Starring Ben Affleck, Henry Cavill, Gal Gadot, Jesse Eisenberg, Amy Adams, Diane Lane, Laurence Fishburne, Jeremy Irons
2 STARS (out of 5)
This is a film that is fairly rare in that it divided opinion before it even reached theaters. The concept of a Batman/Superman mashup movie was almost too much to bear for those of us with more than a passing interest in DC Comics, and with the promise that it would be a springboard towards a DC cinematic universe – to finally bring it up to speed with Marvel – what could possibly go wrong? For many people, the casting. Ben Affleck as Batman caused a fair stir amongst fans and critics alike – perhaps too many remembering his turn in Gigli, one of the worst-rated movies of all time, as opposed to his award-winning on-and-off camera turn in Argo – as did Jesse Eisenberg as Lex Luthor. While Henry Cavill has divided people of whether or not he is the best Superman for the job, he has mostly received fair praise – but the problems facing Batman V Superman are not so much in its casting, but elsewhere.
Following on from the events of Man of Steel, in which Superman left the cities of Metropolis and Gotham amid wanton destruction due to an intense battle with Kryptonian villain General Zod, Bruce Wayne takes it upon himself to blame Superman for the mass casualties incurred – and, in turn, Superman begins to feel deep unease about the continued work of Batman in Gotham City, fearing him a force for chaos as opposed to a force for good. From here, the eccentric and conniving Lex Luthor involves himself in trying to experiment with the remains of General Zod, which leads our duo in a merry race against each other to gain the upper hand of morality. Going into any more of the plot will, in effect, spoil the last 30 minutes of the movie’s runtime.
This is where the crux of BVS’ problems lie, but let’s begin with the positives. For DC fans, there are a ton of teasers, knowing moments and pieces of fan service that will delight anyone awaiting the Justice League movie, which this film is of course building up to. The action scenes are fantastic – they are generally well-timed, well-shot, and Hans Zimmer and Junkie XL’s genius partnership really help hammer home a lot of the more dramatic moments that the movie has to offer. For the most part, the acting is generally fine. Fear not, anyone that is concerned about Ben Affleck – he does fine as Bruce Wayne and as Batman, perhaps even offering a darker knight than we have experienced from even Christian Bale of late. Cavill is as good a Superman as we will get – and Gal Gadot is impressive and scene-stealing as Wonder Woman (aka Diana Prince). Jeremy Irons, however, is perhaps the most underrated piece of casting, offering a disgruntled but efficient and resourceful Alfred that I personally feel Michael Caine never quite did justice. Here, Alfred is more than a butler – he’s Bruce Wayne’s mission control. The partnership works great.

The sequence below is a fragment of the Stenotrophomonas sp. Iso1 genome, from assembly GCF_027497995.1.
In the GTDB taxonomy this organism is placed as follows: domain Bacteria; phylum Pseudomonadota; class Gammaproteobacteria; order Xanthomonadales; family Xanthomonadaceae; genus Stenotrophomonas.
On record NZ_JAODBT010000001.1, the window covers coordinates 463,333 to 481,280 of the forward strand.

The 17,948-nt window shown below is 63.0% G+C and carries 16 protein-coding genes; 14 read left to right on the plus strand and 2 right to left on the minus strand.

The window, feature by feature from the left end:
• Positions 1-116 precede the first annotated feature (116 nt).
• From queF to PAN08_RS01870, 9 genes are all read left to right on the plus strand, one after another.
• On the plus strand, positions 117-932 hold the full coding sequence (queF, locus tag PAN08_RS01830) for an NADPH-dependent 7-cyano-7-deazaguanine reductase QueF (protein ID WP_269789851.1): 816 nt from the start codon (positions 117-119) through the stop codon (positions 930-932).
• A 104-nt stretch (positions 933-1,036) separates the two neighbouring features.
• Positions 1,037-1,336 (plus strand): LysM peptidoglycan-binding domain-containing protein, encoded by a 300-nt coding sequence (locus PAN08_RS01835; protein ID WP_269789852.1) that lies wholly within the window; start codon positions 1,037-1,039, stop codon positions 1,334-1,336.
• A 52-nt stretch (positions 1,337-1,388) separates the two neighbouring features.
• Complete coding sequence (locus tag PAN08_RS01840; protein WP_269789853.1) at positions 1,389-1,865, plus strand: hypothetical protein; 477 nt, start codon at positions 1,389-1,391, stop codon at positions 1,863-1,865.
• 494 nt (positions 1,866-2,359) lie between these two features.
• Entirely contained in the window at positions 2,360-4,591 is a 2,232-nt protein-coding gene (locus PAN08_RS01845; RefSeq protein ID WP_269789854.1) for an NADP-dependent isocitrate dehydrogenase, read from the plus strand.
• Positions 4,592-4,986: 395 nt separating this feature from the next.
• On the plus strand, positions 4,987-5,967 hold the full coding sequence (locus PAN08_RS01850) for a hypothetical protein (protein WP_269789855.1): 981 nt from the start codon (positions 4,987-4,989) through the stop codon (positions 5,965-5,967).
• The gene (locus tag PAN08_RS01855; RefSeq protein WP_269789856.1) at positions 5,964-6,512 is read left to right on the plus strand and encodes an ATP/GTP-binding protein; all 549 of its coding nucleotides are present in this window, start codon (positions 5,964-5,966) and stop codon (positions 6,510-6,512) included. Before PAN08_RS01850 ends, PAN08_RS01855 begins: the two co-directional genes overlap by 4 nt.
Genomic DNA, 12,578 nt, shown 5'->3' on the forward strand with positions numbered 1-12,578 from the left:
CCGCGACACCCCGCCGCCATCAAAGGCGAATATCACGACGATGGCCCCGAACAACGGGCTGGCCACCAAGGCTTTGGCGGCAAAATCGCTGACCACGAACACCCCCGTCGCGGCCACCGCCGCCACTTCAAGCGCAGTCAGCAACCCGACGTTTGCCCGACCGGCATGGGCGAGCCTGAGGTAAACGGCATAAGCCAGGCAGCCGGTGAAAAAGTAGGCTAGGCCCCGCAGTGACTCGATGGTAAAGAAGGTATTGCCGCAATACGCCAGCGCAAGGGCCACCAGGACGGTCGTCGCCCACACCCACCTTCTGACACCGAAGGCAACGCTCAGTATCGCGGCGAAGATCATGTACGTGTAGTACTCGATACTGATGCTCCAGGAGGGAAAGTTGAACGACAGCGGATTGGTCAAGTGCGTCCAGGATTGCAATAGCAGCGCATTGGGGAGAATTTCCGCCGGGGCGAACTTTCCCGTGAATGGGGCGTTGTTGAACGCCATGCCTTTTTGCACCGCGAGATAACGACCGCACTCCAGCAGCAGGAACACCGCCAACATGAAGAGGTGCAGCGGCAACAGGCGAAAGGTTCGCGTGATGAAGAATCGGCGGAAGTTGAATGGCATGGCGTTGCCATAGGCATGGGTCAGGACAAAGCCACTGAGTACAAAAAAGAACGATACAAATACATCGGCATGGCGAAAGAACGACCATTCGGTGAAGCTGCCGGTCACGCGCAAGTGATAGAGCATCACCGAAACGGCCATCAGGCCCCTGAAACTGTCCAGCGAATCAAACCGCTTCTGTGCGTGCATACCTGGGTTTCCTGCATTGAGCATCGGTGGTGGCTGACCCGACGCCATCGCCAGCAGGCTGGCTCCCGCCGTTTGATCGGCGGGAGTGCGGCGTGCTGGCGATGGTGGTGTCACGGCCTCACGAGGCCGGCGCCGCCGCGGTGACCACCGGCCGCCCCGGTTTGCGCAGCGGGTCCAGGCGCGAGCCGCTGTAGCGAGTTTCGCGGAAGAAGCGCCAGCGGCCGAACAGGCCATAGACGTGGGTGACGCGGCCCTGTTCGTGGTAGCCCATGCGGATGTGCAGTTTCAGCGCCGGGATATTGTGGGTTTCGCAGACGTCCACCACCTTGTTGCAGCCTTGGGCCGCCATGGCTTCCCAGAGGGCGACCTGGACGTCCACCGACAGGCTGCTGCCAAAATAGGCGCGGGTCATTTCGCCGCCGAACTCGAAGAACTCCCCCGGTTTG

Jesse Eisenberg, however, is infuriating as the snivelling and twee Lex Luthor, offering a rather wet and cringeworthy turn as one of the all-time iconic comic villains. Luthor comes off as irritating as opposed to imposing, with Affleck giving away more genuine malice than Eisenberg could ever hope to. This isn’t a slight on Affleck, either – as he is genuinely and effectively malicious in many scenes.
Batman v Superman: Dawn of Justice - Official Trailer (Warner Bros. Pictures)
However, this is sadly where the good commentary has to end. Much of the fantastic content – the action, the tying together of storylines, the teasers – take place very late on into the story, with at least an hour and a half of morose, nihilistic moping dragging us along for the ride. Unlike the comedic touches and moments of clarity that the Marvel universe has offered us, BVS remains entombed in a murky blue mope for most of its run-time, offering little other than moody, brooding discussions between characters along the way. The plot is so convoluted and hard to follow that it’s impossible to remain steadily entertained throughout the early stages of the script. Dream sequences and side plots and plans and all other manner of twists emerge, and they’re exacted in such a low-tone and morose manner that I’m still not entirely sure what happened ahead of the final 30 minutes of action.
This is what lets BVS down. With a great cast and some genuinely great action direction from Snyder (who did great work adapting Watchmen), the movie’s bland and meandering script never really allow our characters to become more than what they tell us they are, moping along in a fashion that made many of the people attending the screen I saw the movie in choose to start turning on their phones and removing their 3D glasses. The abysmal pacing and plodding script have allowed for a genuine misfire to occur – which, under different writers, different direction and with a different focus – as it feels clear upon watching that this is a filler movie between Man of Steel and Justice League – could have brought us a truly fantastic comic book movie that might have stood proud amongst its Marvel contemporaries. Instead, we have a middling and altogether pretty boring movie that only really starts hitting the right notes when it’s far too late.
In short, the good bits are worth seeing – but I’m not sure it’s entirely worth sitting through almost two hours of some of the most morose screenplay I have ever seen put to the big screen. I’ll be interested to see what DC do next, but if this is a taste of things to come, count me out.